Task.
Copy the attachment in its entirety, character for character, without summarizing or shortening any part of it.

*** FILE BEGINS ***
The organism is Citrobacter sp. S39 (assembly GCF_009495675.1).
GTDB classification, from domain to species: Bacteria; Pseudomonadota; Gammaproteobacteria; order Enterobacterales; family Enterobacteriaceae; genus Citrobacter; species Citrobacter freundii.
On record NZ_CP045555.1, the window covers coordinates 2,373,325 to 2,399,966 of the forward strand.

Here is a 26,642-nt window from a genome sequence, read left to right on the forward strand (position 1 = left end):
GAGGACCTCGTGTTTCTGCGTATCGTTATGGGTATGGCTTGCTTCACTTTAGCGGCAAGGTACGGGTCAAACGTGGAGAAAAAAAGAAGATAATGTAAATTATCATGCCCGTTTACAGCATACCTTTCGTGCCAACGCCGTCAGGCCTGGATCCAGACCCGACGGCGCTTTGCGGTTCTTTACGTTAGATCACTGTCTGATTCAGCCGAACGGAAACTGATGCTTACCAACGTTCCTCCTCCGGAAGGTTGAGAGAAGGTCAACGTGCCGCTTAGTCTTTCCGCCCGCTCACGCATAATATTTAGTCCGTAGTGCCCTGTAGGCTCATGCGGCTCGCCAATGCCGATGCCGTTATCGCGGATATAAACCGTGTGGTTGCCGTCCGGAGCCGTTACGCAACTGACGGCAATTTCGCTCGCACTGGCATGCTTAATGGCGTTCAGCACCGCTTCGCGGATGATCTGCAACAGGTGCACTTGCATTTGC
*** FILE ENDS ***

The organism is Citrobacter sp. S39 (assembly GCF_009495675.1).
GTDB classification, from domain to species: Bacteria; Pseudomonadota; Gammaproteobacteria; order Enterobacterales; family Enterobacteriaceae; genus Citrobacter; species Citrobacter freundii.
On record NZ_CP045555.1, the window covers coordinates 2,373,325 to 2,399,966 of the forward strand.

Here is a 26,642-nt window from a genome sequence, read left to right on the forward strand (position 1 = left end):
GAGGACCTCGTGTTTCTGCGTATCGTTATGGGTATGGCTTGCTTCACTTTAGCGGCAAGGTACGGGTCAAACGTGGAGAAAAAAAGAAGATAATGTAAATTATCATGCCCGTTTACAGCATACCTTTCGTGCCAACGCCGTCAGGCCTGGATCCAGACCCGACGGCGCTTTGCGGTTCTTTACGTTAGATCACTGTCTGATTCAGCCGAACGGAAACTGATGCTTACCAACGTTCCTCCTCCGGAAGGTTGAGAGAAGGTCAACGTGCCGCTTAGTCTTTCCGCCCGCTCACGCATAATATTTAGTCCGTAGTGCCCTGTAGGCTCATGCGGCTCGCCAATGCCGATGCCGTTATCGCGGATATAAACCGTGTGGTTGCCGTCCGGAGCCGTTACGCAACTGACGGCAATTTCGCTCGCACTGGCATGCTTAATGGCGTTCAGCACCGCTTCGCGGATGATCTGCAACAGGTGCACTTGCATTTGC